We established the House America division in 1992 to develop the homebuyer market that consists of low- and moderate-income households and minorities.
The division was created to serve as the focal point of the company's effort to help every potential homebuyer achieve his or her dream of homeownership. We initially adopted Fannie Mae's Community Homebuyer programs, with higher qualifying ratios and less cash required for a down payment than was normally allowed under standard conventional mortgages.
There were three main components of the House America program: education and counseling, flexible underwriting guidelines, and community outreach efforts.
We next committed to a total of $5 billion in financing under this House America program with Fannie Mae and Freddie Mac to fund these loans.
We have significantly broadened the array of products available to lower-income borrowers. We started out with the 95%, no cash reserve loans, we followed that with an option whereby 2% of the 5% down payment could be borrowed from a nonprofit group or it could be a gift from a family member. We also have undertaken the 97% program, principally available through Fannie Mae.
Our focus has changed recently as conditions have changed. The House America department has primarily become a product development and service department, wherein we service our three main production divisions. We continue to innovate and support the House America lower-income homebuyer products but have added some products.
We are involved in more than 60 mortgage revenue bond programs for first-time homebuyers in over 20 states. We've approved over 100 local community programs where local housing agencies provide soft second mortgages to help with down payments.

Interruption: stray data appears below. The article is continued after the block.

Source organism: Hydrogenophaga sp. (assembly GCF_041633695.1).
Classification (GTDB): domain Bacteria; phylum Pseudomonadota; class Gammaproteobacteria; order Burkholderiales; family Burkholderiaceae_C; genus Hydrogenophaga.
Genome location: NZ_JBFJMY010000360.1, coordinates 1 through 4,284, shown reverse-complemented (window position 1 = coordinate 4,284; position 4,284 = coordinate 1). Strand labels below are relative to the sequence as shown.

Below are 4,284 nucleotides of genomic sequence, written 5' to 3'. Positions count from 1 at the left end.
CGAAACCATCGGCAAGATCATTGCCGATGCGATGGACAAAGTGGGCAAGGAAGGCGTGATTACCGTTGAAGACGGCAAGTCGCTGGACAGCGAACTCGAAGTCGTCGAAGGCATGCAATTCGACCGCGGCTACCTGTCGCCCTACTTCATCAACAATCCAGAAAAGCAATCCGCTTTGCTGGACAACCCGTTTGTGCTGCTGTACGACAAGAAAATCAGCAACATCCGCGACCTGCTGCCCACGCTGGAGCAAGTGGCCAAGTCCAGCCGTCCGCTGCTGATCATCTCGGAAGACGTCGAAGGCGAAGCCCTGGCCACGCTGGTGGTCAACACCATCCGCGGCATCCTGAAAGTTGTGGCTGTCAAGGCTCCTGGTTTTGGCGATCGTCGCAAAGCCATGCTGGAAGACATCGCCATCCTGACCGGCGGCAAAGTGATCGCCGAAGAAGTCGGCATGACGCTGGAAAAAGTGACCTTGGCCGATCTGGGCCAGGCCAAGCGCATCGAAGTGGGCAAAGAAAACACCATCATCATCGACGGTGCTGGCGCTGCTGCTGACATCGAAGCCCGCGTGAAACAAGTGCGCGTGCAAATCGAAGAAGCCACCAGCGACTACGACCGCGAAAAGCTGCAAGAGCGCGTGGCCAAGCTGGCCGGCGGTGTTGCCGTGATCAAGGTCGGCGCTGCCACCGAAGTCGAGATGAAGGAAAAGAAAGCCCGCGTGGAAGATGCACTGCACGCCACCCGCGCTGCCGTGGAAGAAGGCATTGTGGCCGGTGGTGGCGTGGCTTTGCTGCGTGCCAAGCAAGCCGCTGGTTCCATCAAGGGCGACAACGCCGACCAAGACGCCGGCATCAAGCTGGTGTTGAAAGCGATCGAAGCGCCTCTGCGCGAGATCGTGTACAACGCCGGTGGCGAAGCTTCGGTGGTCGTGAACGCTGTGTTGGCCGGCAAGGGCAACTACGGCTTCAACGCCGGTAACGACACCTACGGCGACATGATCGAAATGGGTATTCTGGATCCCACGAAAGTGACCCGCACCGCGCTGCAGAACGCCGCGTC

Our retail and wholesale branches have been very successful using these programs to qualify buyers.
On the service side, the House America counseling center is available to provide free education for our own and our customers' clients.
These products and services are often combined to provide a full lending package for borrowers. We don't create these products and services for any CRA or fair-lending reason. We promote these loan products and services because they help the production divisions produce new loans.
These products are developed to serve certain niche borrowers but also very profitable borrowers. These might be lower-income, first-time homebuyers in conjunction with lower fixed rates arranged by local government agencies, and home improvement lending products for central city and not-so-central city properties that need updating or remodeling.
I think our results have been pretty good. Our House America loan product, which was started in 1992, has topped over $2.7 billion in financing, providing homes for more than 32,000 lower-income and minority families.
In 1994 our overall lending improved dramatically. Our purchase loans to designated minority borrowers - African-American, American Indian, and Hispanic borrowers - increased 217% over 1993. Our purchase loans to borrowers with incomes below 80% of the median increased 117%. Our total loans, including purchase and refinance activity to designated minority borrowers, increased 63% even while our total loan production dropped 22%.
With regard to the Home Mortgage Disclosure Act, we found that we basically have eliminated any difference in denial rates between different minority groups and white borrowers.
Mr. Van Dellen is based in Pasadena, Calif. This article was adapted from a talk at a recent session of the Housing Roundtable in San Francisco.